I would love to know who is going to event so I can work out who I want to meet and check out. Maybe we could access this and two lines about each person.
8. The Judges need a mic
Only the first pitcher repeated the judges questions or gems of advice. So the rest was lost to the rest of the audience
9. Bring all the teams back together
I think if at some point on the saturday, each team could give 60 seconds on where they are and helped needed in terms of sector of specialized knowledge. There was a lot of talent tied up in different teams. Some cross pollination would help everyone and help you meet new people.
I was asked by another team to help out review their approach to (workplace) motivation (my startup is all about psychology and the matching of you to your perfect boss or team member). One of the mentors connected us. As I have spent the last two years studying all the published psychology work for the last decade and listening to all podcasts of MITs Psychology degree. We had an intense back and forth, I gave some advice, a video to watch and got back to my team.
10. Bonus Points – Whiteboards
I think better if there is a whiteboard to allow me to brainstorm, I manage better if I can see a scrum board, I tell stores better if I can develop it on a whiteboard. They also look really cool for photos. I would say teams that have a white board may have a soft advantage. If possible see if you can persuade your next venue to bring in whiteboards on wheels. Or maybe we could could borrow from local businesses. With the vancouver weekend three or four teams had white boards. I know its not an easy one but you would get bonus points (I am not sure which game to plug them into yet) and I think your teams would perform better.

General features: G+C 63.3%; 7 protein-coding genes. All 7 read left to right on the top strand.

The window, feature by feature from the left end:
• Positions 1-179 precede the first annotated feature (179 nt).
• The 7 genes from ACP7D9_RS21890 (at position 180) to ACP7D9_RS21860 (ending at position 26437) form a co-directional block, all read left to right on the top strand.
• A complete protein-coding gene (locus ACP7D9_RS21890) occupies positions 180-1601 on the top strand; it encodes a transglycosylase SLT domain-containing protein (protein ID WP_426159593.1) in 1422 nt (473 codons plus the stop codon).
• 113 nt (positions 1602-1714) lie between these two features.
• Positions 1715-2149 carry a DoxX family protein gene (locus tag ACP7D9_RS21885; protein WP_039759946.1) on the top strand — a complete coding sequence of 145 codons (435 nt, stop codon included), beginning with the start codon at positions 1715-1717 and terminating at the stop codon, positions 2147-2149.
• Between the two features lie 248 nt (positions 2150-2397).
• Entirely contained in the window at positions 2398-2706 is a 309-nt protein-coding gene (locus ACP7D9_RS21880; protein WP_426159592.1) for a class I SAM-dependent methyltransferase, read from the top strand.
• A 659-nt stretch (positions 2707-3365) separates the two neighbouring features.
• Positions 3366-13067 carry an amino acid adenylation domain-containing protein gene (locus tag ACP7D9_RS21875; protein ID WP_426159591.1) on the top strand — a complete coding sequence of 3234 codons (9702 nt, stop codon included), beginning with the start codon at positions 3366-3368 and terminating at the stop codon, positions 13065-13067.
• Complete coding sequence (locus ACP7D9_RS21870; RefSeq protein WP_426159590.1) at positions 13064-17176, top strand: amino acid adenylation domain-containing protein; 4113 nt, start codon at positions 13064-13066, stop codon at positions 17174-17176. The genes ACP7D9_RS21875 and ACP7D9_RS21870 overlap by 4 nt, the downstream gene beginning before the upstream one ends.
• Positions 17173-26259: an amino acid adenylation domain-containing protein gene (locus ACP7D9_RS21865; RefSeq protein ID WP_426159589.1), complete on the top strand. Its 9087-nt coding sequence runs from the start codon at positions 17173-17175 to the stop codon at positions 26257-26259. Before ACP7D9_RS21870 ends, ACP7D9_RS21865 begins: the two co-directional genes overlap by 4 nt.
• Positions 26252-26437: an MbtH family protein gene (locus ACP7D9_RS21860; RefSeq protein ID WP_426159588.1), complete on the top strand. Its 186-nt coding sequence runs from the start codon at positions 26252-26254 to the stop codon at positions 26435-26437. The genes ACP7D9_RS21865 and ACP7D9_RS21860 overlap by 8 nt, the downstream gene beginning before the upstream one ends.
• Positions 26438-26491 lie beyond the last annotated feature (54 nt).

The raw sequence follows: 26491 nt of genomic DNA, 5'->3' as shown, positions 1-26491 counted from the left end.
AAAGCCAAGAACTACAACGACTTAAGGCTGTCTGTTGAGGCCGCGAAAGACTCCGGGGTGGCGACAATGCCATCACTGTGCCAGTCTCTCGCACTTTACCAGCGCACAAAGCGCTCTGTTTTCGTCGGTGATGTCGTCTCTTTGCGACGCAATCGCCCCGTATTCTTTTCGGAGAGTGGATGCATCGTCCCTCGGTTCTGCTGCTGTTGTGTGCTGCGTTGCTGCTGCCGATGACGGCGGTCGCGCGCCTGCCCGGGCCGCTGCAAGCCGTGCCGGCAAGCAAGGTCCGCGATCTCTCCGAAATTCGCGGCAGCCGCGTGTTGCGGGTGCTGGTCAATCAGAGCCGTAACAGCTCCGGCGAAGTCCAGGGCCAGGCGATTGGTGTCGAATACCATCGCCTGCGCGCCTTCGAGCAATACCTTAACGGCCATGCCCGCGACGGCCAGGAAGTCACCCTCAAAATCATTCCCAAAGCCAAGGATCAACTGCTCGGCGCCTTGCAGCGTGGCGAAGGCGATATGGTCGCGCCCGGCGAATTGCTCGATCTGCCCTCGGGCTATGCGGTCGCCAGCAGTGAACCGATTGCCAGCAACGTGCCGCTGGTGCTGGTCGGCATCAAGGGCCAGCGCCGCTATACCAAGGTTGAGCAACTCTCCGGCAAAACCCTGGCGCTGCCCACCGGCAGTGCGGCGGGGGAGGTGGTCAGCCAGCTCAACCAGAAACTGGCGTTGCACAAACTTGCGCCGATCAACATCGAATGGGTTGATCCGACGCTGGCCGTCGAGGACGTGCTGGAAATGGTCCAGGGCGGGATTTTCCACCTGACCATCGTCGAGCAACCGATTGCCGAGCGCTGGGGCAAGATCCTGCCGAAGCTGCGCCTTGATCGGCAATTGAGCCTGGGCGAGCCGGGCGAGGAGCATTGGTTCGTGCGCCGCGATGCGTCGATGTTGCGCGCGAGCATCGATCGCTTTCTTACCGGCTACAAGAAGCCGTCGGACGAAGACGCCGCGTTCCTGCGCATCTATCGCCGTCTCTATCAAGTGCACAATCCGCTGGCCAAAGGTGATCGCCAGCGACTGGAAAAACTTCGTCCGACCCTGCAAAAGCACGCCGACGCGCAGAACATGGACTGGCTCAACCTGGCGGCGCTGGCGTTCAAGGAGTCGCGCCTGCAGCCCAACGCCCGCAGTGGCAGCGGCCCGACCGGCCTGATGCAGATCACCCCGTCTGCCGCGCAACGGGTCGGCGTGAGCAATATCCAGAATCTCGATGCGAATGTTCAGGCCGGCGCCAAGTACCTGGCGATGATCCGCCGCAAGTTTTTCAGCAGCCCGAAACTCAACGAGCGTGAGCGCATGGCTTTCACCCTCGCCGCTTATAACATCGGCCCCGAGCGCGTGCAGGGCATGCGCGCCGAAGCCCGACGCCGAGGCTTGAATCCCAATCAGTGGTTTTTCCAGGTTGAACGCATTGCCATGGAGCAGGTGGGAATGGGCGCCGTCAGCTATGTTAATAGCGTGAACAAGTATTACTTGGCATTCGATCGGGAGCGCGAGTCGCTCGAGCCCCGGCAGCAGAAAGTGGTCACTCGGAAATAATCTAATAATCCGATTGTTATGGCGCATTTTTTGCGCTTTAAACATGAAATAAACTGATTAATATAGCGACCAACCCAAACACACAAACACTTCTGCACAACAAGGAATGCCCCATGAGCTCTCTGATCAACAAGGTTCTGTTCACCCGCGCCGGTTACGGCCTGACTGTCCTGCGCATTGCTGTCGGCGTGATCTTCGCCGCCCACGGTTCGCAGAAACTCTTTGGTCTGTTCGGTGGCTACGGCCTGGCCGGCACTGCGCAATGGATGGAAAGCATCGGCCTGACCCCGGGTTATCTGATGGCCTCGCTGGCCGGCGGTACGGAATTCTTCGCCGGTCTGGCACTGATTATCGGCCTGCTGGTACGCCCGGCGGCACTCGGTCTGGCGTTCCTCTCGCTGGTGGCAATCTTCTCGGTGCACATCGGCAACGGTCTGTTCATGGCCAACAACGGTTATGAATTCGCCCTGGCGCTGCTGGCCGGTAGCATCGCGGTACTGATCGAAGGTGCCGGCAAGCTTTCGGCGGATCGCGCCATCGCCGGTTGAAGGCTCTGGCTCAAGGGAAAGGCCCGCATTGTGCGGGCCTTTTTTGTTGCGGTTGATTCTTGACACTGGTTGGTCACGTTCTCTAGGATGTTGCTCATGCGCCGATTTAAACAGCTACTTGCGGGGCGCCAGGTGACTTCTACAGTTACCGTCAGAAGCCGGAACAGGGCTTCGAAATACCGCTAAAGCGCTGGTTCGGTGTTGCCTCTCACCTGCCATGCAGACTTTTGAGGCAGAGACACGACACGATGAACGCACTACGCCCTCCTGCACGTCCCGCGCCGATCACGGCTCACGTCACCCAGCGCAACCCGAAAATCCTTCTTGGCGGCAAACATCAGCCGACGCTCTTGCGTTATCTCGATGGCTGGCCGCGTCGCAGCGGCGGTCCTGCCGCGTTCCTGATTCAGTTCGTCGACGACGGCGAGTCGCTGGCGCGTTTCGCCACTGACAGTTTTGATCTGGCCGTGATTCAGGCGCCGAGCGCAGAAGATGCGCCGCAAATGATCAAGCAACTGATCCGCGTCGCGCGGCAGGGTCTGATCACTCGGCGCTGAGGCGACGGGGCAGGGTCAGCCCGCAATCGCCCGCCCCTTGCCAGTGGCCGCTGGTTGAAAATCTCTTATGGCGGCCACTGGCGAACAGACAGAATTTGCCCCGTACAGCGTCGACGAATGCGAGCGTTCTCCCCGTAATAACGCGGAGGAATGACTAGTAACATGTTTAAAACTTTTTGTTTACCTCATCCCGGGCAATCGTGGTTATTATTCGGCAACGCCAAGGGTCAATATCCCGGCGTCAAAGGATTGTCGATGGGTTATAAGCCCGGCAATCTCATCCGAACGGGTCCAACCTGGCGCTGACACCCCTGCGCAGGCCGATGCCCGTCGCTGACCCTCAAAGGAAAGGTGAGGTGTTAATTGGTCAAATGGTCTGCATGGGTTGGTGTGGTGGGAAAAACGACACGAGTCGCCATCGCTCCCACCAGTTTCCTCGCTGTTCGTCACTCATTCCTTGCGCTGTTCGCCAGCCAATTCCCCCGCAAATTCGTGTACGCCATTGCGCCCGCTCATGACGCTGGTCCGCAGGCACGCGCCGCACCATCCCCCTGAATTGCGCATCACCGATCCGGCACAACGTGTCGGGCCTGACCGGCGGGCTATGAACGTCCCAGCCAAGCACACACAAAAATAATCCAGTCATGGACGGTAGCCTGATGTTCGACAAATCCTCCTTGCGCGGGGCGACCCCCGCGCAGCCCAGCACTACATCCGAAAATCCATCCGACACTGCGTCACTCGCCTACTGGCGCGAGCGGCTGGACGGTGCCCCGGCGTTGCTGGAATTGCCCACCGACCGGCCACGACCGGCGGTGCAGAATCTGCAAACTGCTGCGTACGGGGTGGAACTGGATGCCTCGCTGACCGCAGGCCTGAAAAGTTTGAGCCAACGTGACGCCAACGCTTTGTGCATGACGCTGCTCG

They were/are freckin awesome
Did I learn anything? Yes. Was it a good crowd of people? Most definitely. Would you recommend it to friends? Yes. Were there ideas to spread? Absolutely.
The theme of TEDx Vancouver was “Frontier” this year. This is my third TEDxVancouver and fifth TEDx event and it has being interesting to see it grow.